“It’s new so it feels new to a lot of people,” says Matthew McClenaghan, Senior Vice President, Development, for Edgar Development

The developer has a master-planned community in Port Moody called Portwood underway, as well as a proposal to rezone a seven-acre at-grade shopping mall in downtown New Westminster into a mall city. 

Mall cities strata portwood 1024x720Rendering of the future Portwood development. (Edgar Development)

Strata corporations can be broken down into sections, operating like subsidiaries of a large company. Each section would then have its own executive and rules, budgets and voting. Another popular option is air space subdivision, such as when residential units and a floor of retail space occupy the same tower. An air space subdivision allows them to operate separately, with different rules, and the owner of the commercial space controls that space. 

As buyers move into mall cities, McClenaghan says there’s a new audience for these complex but long-standing legal arrangements.

“Air space parcels and phased strata are certainly not new, but they’re definitely newer to a lot of homeowners and business owners,” he says. “It’s navigating through it.”

Every project, he says, is unique and will evolve differently. Some will have individual stratas; others will have a multitude of different stratas. But the framework is laid out from the get-go.

“It’s complicated, but it’s going to be a new way of how we deliver communities… It’s a new way of designing and figuring out some legalities and complications behind big master-planned communities.”

The shared mixed-use space is not always without its problems, as the owners of Victoria’s Ox King Noodles restaurant and the condo residents living above the restaurant discovered. Cooking odors emanating from the ground-floor restaurant into the second floor units led to a civil resolution tribunal two years ago. The restaurant owners have done what they can to fix the issue, but the vent is physically too close to the intake air for the residential space, according to Wall.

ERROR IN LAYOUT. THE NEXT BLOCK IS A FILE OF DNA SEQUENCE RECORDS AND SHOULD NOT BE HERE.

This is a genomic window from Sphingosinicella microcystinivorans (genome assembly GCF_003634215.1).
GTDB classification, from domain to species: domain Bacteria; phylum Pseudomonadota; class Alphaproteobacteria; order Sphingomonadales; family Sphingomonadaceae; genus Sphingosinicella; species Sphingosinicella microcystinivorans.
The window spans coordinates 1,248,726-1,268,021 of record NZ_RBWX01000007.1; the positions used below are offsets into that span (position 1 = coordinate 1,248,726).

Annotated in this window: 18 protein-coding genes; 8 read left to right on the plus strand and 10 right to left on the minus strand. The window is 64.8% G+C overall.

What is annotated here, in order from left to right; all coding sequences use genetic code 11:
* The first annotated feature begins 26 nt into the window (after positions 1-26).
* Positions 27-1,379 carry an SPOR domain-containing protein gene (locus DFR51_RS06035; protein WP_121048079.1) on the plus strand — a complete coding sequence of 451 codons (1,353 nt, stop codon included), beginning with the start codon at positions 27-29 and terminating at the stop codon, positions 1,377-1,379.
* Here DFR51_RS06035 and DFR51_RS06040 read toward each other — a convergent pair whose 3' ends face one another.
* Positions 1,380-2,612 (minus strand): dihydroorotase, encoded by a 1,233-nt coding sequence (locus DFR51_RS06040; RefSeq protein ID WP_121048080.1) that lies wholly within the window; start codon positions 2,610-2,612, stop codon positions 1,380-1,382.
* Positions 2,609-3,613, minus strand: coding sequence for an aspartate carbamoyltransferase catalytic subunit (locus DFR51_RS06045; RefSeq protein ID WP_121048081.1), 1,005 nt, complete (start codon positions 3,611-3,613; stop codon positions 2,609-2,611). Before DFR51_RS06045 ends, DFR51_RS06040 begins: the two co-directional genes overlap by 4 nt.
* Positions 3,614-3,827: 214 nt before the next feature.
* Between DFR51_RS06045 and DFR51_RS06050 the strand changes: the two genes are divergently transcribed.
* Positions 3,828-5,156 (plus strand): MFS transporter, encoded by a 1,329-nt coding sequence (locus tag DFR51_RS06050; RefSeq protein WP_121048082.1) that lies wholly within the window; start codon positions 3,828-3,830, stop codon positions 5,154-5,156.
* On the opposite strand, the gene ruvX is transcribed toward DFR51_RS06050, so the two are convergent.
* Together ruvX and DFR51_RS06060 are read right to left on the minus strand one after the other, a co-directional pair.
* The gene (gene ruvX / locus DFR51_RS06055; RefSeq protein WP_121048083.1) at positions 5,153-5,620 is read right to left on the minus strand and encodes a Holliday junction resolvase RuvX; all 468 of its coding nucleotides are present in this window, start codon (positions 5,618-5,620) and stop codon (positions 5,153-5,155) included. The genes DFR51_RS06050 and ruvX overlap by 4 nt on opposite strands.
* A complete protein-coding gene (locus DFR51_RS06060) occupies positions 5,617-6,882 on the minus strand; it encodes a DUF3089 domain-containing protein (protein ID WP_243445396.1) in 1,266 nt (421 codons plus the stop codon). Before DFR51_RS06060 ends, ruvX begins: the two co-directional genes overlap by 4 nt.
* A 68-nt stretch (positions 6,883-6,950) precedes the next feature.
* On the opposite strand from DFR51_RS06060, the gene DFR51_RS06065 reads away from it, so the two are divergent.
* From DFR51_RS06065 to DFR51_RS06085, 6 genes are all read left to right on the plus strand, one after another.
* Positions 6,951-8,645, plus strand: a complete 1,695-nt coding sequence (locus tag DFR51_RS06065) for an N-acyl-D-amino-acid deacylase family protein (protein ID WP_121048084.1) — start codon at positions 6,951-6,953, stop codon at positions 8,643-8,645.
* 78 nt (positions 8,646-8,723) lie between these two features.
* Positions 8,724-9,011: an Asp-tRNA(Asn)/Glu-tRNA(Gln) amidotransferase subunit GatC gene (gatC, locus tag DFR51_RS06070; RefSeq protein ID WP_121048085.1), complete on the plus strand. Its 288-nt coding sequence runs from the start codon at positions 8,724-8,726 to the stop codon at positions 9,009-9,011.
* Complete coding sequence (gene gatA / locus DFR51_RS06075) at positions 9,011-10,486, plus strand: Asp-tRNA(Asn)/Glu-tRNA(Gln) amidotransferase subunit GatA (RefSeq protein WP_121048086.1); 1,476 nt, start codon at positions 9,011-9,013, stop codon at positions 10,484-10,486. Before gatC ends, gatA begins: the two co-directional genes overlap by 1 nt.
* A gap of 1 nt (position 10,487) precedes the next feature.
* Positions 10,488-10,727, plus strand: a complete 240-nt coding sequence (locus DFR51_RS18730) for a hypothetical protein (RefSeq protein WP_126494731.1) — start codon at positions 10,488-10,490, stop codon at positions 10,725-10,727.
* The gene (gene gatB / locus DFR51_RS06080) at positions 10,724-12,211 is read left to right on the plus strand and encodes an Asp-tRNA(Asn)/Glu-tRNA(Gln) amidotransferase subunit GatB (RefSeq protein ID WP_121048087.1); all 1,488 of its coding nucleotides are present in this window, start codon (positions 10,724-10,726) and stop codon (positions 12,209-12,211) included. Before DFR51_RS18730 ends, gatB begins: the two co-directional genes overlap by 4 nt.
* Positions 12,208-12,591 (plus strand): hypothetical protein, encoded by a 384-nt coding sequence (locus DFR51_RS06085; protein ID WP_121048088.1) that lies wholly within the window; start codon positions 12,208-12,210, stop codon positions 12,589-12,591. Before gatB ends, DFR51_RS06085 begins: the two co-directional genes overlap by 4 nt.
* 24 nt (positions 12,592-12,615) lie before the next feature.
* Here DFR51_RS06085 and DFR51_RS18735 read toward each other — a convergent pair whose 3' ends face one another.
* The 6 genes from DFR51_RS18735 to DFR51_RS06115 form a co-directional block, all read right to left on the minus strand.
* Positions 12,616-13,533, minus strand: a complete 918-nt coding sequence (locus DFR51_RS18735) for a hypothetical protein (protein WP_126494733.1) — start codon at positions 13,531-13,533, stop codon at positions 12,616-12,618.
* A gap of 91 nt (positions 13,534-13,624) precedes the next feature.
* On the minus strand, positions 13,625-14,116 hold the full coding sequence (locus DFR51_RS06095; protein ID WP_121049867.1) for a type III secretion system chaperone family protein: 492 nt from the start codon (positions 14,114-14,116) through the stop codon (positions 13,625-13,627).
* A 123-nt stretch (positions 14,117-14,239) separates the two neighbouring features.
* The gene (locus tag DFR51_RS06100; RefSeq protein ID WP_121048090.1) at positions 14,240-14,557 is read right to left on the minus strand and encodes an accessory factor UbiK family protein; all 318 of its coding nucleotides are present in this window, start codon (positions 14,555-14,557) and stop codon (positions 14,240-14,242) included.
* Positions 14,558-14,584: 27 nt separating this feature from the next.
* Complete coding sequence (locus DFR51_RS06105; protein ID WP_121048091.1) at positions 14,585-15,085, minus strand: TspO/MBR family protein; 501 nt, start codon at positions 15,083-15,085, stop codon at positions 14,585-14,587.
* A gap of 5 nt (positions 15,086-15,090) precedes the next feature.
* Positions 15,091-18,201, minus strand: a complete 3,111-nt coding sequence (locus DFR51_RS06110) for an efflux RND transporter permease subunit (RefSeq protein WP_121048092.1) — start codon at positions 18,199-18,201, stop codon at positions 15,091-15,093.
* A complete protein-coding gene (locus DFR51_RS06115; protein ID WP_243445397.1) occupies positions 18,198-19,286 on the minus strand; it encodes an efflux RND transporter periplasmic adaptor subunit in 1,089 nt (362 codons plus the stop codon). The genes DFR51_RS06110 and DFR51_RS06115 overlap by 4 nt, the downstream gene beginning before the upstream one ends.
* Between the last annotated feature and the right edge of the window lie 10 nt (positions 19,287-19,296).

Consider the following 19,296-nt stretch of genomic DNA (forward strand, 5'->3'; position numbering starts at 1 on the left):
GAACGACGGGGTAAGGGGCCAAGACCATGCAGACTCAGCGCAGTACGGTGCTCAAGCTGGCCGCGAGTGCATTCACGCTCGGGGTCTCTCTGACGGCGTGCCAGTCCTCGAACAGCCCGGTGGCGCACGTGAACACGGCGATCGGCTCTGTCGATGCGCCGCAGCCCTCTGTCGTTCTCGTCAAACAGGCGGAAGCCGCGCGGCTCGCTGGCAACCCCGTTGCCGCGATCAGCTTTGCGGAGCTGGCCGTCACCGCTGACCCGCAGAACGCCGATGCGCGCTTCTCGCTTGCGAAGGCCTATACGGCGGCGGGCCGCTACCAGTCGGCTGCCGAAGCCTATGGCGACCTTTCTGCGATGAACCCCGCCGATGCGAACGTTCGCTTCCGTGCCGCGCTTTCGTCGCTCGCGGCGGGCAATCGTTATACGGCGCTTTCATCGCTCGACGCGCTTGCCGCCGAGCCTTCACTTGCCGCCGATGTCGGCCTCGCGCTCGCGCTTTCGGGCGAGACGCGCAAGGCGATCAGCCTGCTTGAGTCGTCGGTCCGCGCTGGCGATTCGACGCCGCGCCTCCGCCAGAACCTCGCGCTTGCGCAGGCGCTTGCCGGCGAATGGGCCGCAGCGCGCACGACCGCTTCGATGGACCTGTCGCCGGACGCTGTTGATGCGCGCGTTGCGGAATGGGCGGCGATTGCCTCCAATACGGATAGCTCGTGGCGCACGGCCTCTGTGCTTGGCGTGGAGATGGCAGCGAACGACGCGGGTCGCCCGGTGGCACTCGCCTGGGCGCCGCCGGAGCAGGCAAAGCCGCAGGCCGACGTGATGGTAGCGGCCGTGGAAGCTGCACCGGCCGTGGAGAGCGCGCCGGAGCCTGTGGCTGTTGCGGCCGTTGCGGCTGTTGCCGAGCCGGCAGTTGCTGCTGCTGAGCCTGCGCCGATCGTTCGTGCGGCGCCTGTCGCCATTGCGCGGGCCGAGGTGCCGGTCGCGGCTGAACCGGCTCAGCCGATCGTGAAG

“It’s an impossible situation that no buyer could ever have known they were walking into and a problem that could have been prevented with thoughtful building design,” says Wall. 

When the developer completes the building and turns the strata corporation over to the new council -- which is a volunteer group of owners -- those residents can be left “shocked” at the learning curve, she says.

“You are left with a brand new set of people who have to operate a project that’s a multi-million-dollar asset, or in the case of mall cities, a multi-billion-dollar asset --  with no training. 

“This is nothing against those people. They are often smart, but they are thrown into a situation where they have no experience, and every other owner is relying on them to manage the asset on their behalf.

“So it’s this very interesting model of real estate [ownership]. And over the years, it has become more and more complex.”